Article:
Mechanism of Shear Thickening in Reversibly Cross-linked Supramolecular Polymer Networks.

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2010-04-13

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We report here the nonlinear rheological properties of metallo-supramolecular networks formed by the reversible cross-linking of semi-dilute unentangled solutions of poly(4-vinylpyridine) (PVP) in dimethyl sulfoxide (DMSO). The reversible cross-linkers are bis-Pd(II) or bis-Pt(II) complexes that coordinate to the pyridine functional groups on the PVP. Under steady shear, shear thickening is observed above a critical shear rate, and that critical shear rate is experimentally correlated with the lifetime of the metal-ligand bond. The onset and magnitude of the shear thickening depend on the amount of cross-linkers added. In contrast to the behavior observed in most transient networks, the time scale of network relaxation is found to increase during shear thickening. The primary mechanism of shear thickening is ascribed to the shear-induced transformation of intrachain cross-linking to interchain cross-linking, rather than nonlinear high tension along polymer chains that are stretched beyond the Gaussian range.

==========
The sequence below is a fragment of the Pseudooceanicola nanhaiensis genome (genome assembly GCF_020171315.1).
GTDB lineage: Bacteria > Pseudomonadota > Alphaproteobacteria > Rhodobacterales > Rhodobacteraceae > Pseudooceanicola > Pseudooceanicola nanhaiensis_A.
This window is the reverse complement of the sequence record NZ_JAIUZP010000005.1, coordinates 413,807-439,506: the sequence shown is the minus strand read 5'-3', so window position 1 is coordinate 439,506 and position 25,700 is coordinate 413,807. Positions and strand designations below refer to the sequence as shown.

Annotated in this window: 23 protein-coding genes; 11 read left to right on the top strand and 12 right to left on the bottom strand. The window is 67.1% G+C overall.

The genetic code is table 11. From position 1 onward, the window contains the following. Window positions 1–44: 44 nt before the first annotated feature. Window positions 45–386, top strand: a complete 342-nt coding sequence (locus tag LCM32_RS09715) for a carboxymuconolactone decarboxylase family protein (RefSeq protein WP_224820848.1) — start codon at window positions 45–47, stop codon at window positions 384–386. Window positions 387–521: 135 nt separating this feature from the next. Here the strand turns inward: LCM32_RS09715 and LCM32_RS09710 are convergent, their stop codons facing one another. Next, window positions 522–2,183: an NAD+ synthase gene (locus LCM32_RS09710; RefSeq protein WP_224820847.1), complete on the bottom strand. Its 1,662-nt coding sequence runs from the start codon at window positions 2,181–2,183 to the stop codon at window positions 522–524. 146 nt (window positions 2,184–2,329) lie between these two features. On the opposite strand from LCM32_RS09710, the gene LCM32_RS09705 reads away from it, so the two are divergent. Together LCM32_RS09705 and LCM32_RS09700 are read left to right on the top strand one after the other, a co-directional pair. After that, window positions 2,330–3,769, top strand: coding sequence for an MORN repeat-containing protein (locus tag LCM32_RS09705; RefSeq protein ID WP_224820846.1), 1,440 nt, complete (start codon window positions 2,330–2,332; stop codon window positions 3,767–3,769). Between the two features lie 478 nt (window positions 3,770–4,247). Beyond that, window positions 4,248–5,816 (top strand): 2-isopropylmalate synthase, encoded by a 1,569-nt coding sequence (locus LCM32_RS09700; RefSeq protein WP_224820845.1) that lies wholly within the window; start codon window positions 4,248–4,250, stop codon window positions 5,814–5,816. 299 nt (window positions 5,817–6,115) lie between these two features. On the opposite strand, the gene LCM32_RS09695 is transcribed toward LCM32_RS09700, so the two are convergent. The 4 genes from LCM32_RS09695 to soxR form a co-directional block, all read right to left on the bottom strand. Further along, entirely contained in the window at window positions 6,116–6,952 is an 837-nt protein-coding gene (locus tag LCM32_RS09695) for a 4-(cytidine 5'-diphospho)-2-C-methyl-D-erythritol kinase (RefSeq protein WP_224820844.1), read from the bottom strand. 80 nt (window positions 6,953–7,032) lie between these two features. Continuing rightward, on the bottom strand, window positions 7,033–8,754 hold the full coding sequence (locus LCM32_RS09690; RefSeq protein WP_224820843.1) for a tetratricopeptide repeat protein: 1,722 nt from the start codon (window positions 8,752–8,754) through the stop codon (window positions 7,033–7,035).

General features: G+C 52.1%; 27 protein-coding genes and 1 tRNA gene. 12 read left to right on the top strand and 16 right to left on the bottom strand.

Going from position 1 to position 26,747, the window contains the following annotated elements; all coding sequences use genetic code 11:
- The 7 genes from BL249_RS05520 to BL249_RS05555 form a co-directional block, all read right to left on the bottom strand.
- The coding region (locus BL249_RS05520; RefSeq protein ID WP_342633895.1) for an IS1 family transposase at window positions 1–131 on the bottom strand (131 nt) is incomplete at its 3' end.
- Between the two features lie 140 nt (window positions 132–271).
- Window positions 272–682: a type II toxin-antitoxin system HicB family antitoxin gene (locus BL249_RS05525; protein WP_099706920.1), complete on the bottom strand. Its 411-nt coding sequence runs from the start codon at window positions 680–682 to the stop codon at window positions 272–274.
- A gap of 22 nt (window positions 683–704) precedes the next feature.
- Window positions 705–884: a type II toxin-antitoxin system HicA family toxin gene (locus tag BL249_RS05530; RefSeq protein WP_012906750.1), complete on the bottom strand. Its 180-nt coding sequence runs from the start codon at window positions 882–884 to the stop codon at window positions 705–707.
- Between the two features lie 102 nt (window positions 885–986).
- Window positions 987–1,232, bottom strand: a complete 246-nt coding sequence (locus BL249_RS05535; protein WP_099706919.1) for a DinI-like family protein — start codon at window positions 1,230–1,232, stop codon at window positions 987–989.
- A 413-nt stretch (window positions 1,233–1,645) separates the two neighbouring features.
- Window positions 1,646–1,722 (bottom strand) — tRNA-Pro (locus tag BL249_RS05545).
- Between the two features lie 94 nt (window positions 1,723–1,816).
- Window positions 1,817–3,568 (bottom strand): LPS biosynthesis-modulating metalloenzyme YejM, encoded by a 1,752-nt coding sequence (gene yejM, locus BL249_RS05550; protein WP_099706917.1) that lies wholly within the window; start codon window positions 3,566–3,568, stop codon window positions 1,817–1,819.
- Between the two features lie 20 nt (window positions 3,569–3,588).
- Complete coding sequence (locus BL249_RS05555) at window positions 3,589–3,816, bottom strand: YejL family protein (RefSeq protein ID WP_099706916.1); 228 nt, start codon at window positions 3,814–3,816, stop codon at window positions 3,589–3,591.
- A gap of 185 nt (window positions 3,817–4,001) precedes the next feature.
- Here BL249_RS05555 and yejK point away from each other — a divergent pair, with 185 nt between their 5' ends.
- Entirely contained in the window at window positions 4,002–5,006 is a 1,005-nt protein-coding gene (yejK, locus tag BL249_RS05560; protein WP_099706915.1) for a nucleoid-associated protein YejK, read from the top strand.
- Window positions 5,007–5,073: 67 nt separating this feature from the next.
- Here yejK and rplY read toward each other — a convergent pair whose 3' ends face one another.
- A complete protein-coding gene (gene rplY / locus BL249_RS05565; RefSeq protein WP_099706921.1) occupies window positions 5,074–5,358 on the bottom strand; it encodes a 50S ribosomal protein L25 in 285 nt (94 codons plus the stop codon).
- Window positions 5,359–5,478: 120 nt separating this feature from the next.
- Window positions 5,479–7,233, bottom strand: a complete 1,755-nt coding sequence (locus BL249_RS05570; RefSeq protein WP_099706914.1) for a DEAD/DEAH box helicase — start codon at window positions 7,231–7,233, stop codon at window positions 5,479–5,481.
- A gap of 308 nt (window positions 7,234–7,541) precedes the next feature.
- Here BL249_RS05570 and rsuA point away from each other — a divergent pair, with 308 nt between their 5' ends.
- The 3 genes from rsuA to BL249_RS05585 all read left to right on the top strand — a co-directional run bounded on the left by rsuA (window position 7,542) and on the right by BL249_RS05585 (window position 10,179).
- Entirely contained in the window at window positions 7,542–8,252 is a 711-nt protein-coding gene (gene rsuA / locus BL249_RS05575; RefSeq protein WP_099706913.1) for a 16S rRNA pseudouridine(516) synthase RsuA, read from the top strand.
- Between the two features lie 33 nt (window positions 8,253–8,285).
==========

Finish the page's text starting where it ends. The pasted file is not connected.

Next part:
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10.1021/ma100093b

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Xu, Donghua, Jennifer L Hawk, David M Loveless, Sung Lan Jeon and Stephen L Craig (2010). Mechanism of Shear Thickening in Reversibly Cross-linked Supramolecular Polymer Networks. Macromolecules, 43(7). pp. 3556–3565. 10.1021/ma100093b Retrieved from https://hdl.handle.net/10161/4090.

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Craig

Stephen L Craig

William T. Miller Distinguished Professor of Chemistry

Research interests in Prof. Craig's group bridge physical organic and materials chemistry. Many of these interests are guided by the vision that important challenges in materials science might be better tackled not from the traditional perspective of an engineer, but rather from the molecular perspective of an organic chemist. Current interests include the design and synthesis of self-healing polymers and the use of modern mechanochemistry in new stress-responsive polymers, catalysis, and the study of transition states and reactive intermediates. These areas require an interdisciplinary and nontraditional mix of synthetic organic and polymer chemistry, single-molecule spectroscopy, supramolecular chemistry, and materials characterization. Research interests are complemented by numerous teaching and outreach activities, including: (1) hosting intensive undergraduate and high school research experiences for a diverse group of both Duke and non-Duke students; (2) exploiting effective, scalable, and low-cost mechanisms for content dissemination; (3) team-based and active learning content in the undergraduate and graduate classroom.


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